Kill Your Television Series

The bittersweet, dignified demise of Battlestar Galactica
by Mark Holcomb   posted Jan 29, 2009

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@TimeFire1986 "What if there was a show that you could follow all your life, that was always with you, and it was always new?" You have that show... it's called Law and Order. All kidding aside, Battlestar Galactica does define this generation, the 9/11 generation, in a way lordhadrian doesn't seem to grasp. It has an urgency, immediacy, bleakness, and unpredictability that recalls that sad day (the shock of Dee's recent suicide still hasn't worn off). And like our government's knee-jerk response to the attack, some of the humans' response to the Cylons have been provocative rather than preventive. The show does seem to be informed often by a previous sci-fi series Moore worked on, Star Trek: Deep Space Nine. I say this because even at its least predictable, Galactica's events have paralleled that other show's twists and turns. So while I've been surprised by much of what's happened thus far in season 4.5, I then often recall a similar event in ST:DS9. That brings to mind the question, will this series end on a similar note to DS9's finale?
Tony Dayoub   posted 03.02.09

M*A*S*H* was a show that went on for quite a number of years and just got better with time, and it ended with the greatest finale in TV history. An accomplishment for a classic TV drama I doubt any other show can top. I have to say that, in reading this article, I have to admire all you internet/magazine critics who placed so much praise on a show that basically did themes you could watch with a more entertaining angle on a rerun of Babylon 5, but I understand how people can burnout on bloated star trek and clueless Star Wars. It's the old cliches you guys cannot stand. But I get the feeling BSG was a fluke, supported by the creative persistance of Ron Moore and the desperate PR of magazines like TV guide. "Bionic Woman" was a show that fit the same mold, and it tanked upon entry. I suspect the same fate will fall on Caprica, which will shuffle along for an undetermined amount of time on the one Network that has truly jumped the shark- Sci-Fi Channel. I'm not trying to be insulting, for I respect your views and those of the critics who are tired of what they see as cliched space battling styled scifi. But the whole anti-hero, ambiguous morality themed show is probably at an end. I, for one, welcome that end. I'm not a fanatic of the old show, but you guys sure did your best to step on it with words like "kitsch" and "cheesy", never considering that the 70s show inspired a generation in ways your highly praised Moore variation will not. Richard Hatch's Apollo was the older brother model, and we, growing up in the cheesy 70s, tried to become better because of the thematic efforts the old show presented. While the new BSG's cup overfloweth with great writing...These characters are a bunch of whining babies. It's all perspective, I suppose, but these characters have no magnificence and have missed the point of the tremendous predicament they are in. But at least you have your award winning character stuff. It's not even about a female starbuck. I think that's a great idea. But these characters never have any levity, no fun, and God forbid we should have a space battle. But, the show comes to an end, and so too will end the present debates between fans. With all due respect, I sincereley hope to hold on to my other cheesy 70s heroes like Buck Rogers, Wonder Woman, etc wthout Moore destroying their childhood value. And I hope that, as BSG passes that online magazine critics like yourself will be forever disappointed and dismayed at future science fiction shows because they do not fit your criteria that you have lovingly cherished with this program.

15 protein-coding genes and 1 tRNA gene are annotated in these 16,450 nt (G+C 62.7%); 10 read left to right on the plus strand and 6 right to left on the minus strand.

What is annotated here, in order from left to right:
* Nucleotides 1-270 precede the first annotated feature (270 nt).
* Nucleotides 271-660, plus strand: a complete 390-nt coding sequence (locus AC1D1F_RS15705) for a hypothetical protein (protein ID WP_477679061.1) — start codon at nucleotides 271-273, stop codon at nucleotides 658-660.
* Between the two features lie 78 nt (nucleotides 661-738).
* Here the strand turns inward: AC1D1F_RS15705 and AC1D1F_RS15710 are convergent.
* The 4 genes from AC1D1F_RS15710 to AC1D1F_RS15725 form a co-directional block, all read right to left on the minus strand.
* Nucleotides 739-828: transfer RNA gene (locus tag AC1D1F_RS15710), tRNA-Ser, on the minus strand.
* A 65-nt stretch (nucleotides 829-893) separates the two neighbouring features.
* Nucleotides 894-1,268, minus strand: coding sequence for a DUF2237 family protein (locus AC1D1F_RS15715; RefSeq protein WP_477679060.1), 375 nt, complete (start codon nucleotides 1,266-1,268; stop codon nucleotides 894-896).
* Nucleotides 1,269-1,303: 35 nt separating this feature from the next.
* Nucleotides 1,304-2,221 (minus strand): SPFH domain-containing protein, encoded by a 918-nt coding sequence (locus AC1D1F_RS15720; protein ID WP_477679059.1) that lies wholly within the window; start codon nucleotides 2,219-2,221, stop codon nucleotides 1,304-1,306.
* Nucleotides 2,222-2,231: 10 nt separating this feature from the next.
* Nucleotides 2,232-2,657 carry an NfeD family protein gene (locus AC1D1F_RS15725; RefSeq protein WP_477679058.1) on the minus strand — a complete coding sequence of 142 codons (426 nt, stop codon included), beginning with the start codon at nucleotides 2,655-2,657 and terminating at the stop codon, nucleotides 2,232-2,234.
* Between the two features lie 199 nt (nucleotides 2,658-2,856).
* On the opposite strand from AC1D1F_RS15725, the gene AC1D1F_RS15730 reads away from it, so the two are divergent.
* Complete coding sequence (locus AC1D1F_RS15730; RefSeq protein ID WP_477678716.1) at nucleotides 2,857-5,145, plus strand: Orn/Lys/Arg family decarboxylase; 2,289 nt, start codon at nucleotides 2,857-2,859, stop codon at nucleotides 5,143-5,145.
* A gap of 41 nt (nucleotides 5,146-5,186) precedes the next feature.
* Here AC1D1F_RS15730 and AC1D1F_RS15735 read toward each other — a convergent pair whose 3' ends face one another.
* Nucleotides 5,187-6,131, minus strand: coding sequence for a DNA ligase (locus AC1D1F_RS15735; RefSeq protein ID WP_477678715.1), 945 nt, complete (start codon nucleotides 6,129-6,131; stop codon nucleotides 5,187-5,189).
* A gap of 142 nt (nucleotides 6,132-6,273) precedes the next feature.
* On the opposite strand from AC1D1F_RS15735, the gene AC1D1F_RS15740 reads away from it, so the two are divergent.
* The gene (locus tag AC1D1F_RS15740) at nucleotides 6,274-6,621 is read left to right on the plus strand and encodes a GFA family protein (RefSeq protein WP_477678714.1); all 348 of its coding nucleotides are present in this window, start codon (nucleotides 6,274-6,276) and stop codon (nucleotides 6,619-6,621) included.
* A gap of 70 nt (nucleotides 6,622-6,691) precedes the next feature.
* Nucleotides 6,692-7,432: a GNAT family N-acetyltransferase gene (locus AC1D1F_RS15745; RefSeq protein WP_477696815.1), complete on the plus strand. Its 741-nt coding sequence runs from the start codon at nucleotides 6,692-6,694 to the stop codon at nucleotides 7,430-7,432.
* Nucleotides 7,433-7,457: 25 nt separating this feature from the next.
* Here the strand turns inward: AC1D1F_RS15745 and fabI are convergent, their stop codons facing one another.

lordhadrian   posted 31.01.09

Mark, You're probably right in your essay on the demise of BSG. (Okay, you are right.) You've uttered an artistic treatise to cap what artistic treatise on sci-fi TV. However, as a counterpoint, I've always wondered what it would be like to think of a TV show in just the opposite terms of our impatient, less-is-more culture. Remember, most people simply have a short attention span. It's hard for me to love a show, like LOST, yet want it to end so desperately like most. I find such fans' desire confusing. So, what if we let a show go, say, 50 years? Okay, it would become a soap. Or would it? THE TRUMAN SHOW comes to mind--what if we had a fictional character to grow up and grow old with? I'm just pondering. I'll actually miss the Thursday night staple of ER. Sure, it floundered around Season 10 when they had to go and jump the shark by killing Dr. Romano with a Christine-like vengeful helicopter that just wouldn't let him go. Still, it found itself again and has been great these past two years, balancing the comedy of Scott Grime's character with the emotionally obstructed Angela Bassett character very well. I get what you're saying, and for the most part I argee. A show needs to know when to end. (For art's sake.) But what if you don't care about art? What if there was a show that you could follow all your life, that was always with you, and it was always new? Just a thought.
TimeFire1986   posted 31.01.09


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Courtesy SciFi Channel
The cast of Battlestar Galactica


Mark Holcomb is a contributor to Time Out New York, and has written for The Village Voice, Film Quarterly, and other publications. He lives in Brooklyn, New York.

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